Three letters, five decades, and an astounding history that began with a pair of stubborn Mercedes-Benz employees. Last year, AMG celebrated 50 years of existence, coming from its humble beginnings as an engine forge to being a skunkworks division that fettled with Mercedes-Benz vehicles to finally what it is today — a full-fledged performance arm for one of the most enduring automotive manufacturers in the world. Here are five interesting facts, to match the five stripes on the badge, about AMG.
Affalterbach Is Not The Original Site Of AMG
Hans Werner Aufrecht and Erhard Melcher began AMG Engine Production and Development Ltd in Burgstall an der Murr, also near Stuttgart as is Affalterbach. AMG is an acronym which comes from the first letters of the both founders’ last names and the first letter of Grossaspach, Aufrecht’s place of birth. The company would only move to Affalterbach in 1976, leaving racing engine development in Burgstall where Erhard Melcher remained.
One Man, One Engine
Every AMG straight-four, V8 and V12 goes from parts to finished product in the hands of just one assembler, with a plaque of his or her name affixed to the engine cover upon completion — a tradition dating back to 2001. It takes six weeks of training for a new member of staff to be authorised to carry out engine assembly, while existing staff require three weeks of upgrade training for every new AMG engine.
Not all AMG engines are assembled in Affalterbach
Headquarters is almost exclusively the site where the twin-turbo V8 found in cars from the Mercedes-AMG C 63 all the way to the halo Mercedes-AMG GT are put together, with the exception of the V12 engines supplied to Pagani for the Huayra. The 4.0-litre V8 takes approximately four hours while the 5.5-litre V8, in the SL 63 AMG and G 63 AMG, takes approximately 3.5 hours. Other V12s — such as in -65 designated vehicles — are assembled in Mannheim while the 2.0-litre turbo straight-fours found in the AMG 45 vehicles come out of Kolleda.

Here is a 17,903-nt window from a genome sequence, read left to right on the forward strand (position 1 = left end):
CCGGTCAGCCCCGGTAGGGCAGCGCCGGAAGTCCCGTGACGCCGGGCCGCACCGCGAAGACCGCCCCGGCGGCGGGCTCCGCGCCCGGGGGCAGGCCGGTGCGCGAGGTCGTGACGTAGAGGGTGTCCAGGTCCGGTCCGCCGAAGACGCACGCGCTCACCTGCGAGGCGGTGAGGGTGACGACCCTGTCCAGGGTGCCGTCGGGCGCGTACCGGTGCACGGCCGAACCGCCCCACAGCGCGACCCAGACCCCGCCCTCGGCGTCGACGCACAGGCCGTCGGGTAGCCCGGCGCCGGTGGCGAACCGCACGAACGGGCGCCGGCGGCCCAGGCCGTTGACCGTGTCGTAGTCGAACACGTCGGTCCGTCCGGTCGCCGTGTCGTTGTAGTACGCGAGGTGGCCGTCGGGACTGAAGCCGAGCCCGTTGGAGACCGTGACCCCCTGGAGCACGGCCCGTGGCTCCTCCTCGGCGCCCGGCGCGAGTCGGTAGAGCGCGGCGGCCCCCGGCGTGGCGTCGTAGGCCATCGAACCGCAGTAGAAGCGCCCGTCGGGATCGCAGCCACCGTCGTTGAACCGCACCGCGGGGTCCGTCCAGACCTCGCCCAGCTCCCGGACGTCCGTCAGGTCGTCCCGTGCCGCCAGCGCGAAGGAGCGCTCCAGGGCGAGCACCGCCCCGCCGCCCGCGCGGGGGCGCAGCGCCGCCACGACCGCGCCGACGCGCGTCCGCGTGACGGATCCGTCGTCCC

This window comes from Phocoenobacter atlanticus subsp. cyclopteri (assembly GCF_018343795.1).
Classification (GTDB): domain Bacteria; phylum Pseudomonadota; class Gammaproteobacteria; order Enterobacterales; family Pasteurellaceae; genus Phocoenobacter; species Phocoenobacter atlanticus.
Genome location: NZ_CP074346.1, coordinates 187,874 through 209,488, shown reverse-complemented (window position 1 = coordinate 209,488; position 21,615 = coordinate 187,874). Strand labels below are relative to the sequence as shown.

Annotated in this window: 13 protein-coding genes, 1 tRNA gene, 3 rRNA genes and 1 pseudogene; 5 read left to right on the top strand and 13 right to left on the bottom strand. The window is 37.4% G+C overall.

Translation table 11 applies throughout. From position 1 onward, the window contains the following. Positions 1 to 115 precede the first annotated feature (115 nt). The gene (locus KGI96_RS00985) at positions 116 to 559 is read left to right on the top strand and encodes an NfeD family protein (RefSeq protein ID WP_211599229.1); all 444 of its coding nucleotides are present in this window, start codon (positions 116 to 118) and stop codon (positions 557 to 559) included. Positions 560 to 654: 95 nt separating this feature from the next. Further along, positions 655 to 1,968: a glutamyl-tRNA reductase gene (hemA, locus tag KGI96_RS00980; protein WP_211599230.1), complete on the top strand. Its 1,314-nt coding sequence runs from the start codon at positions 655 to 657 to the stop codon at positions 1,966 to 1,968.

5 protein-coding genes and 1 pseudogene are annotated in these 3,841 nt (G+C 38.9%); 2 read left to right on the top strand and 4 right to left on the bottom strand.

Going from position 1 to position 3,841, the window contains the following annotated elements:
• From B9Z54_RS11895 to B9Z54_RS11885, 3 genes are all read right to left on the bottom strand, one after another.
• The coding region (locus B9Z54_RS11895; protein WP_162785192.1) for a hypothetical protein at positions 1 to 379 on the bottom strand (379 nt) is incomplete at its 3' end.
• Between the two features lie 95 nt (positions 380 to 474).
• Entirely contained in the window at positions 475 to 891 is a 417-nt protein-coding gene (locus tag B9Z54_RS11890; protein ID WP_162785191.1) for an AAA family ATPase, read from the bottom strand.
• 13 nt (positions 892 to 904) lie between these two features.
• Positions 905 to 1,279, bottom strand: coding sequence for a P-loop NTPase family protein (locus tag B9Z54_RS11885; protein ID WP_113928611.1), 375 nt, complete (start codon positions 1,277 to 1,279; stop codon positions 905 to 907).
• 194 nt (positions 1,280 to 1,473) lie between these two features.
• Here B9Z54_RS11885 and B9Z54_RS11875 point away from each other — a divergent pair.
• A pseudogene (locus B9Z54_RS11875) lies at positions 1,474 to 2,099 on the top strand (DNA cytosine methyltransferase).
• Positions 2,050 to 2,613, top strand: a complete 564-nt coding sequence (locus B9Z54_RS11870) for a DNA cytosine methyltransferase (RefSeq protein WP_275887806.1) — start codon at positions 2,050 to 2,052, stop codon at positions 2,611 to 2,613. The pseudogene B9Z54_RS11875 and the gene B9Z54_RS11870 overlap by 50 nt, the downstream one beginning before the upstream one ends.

There is an on-site customisation studio
Photography is not allowed in here, and for good reason. Mainly an aesthetic and restoration centre, the Performance Studio caters to special requests from AMG and Mercedes-Benz customers from all over the world. Besides various one-off projects from both brands, there are also armoured vehicles and Frankenstein-esque restomod work — a modern AMG engine and chassis with the gorgeous iconic body of a 300 SL wrapped around it, for example.
The old atmospheric V8 still lives on in AMG’s GT3 engines
The old 6.2-litre naturally aspirated V8 found in AMG’s first ever ground-up development, the SLS AMG, still sees duty in Mercedes-AMG’s GT3 customer racing teams. Its bulletproof nature and relative simplicity compared with new 4.0-litre twin turbo V8 mill have made it desirable in this application, and two members of the engine assembly team are specialised for this task.